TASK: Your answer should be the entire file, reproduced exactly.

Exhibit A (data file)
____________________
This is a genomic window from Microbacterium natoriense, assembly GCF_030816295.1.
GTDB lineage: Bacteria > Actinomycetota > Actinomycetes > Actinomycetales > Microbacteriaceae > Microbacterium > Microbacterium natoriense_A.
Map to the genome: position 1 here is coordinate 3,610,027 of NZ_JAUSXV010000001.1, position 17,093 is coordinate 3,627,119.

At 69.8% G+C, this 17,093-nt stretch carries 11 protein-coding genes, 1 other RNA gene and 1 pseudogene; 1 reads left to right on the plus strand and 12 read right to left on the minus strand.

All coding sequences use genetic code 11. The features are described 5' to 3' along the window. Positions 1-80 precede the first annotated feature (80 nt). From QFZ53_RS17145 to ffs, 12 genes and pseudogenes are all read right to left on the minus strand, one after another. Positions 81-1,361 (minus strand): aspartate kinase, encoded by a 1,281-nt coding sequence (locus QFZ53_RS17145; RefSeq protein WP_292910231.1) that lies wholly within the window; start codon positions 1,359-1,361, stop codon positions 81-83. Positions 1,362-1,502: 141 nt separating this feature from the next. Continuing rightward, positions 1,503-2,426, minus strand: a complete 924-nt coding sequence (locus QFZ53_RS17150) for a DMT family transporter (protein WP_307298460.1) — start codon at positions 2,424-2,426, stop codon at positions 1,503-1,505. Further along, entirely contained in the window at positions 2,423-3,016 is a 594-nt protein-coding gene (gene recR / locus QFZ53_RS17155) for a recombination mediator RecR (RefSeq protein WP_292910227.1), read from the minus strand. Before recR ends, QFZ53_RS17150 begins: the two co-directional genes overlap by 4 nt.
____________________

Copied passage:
This is a genomic window from Microbacterium natoriense, assembly GCF_030816295.1.
GTDB lineage: Bacteria > Actinomycetota > Actinomycetes > Actinomycetales > Microbacteriaceae > Microbacterium > Microbacterium natoriense_A.
Map to the genome: position 1 here is coordinate 3,610,027 of NZ_JAUSXV010000001.1, position 17,093 is coordinate 3,627,119.

At 69.8% G+C, this 17,093-nt stretch carries 11 protein-coding genes, 1 other RNA gene and 1 pseudogene; 1 reads left to right on the plus strand and 12 read right to left on the minus strand.

All coding sequences use genetic code 11. The features are described 5' to 3' along the window. Positions 1-80 precede the first annotated feature (80 nt). From QFZ53_RS17145 to ffs, 12 genes and pseudogenes are all read right to left on the minus strand, one after another. Positions 81-1,361 (minus strand): aspartate kinase, encoded by a 1,281-nt coding sequence (locus QFZ53_RS17145; RefSeq protein WP_292910231.1) that lies wholly within the window; start codon positions 1,359-1,361, stop codon positions 81-83. Positions 1,362-1,502: 141 nt separating this feature from the next. Continuing rightward, positions 1,503-2,426, minus strand: a complete 924-nt coding sequence (locus QFZ53_RS17150) for a DMT family transporter (protein WP_307298460.1) — start codon at positions 2,424-2,426, stop codon at positions 1,503-1,505. Further along, entirely contained in the window at positions 2,423-3,016 is a 594-nt protein-coding gene (gene recR / locus QFZ53_RS17155) for a recombination mediator RecR (RefSeq protein WP_292910227.1), read from the minus strand. Before recR ends, QFZ53_RS17150 begins: the two co-directional genes overlap by 4 nt.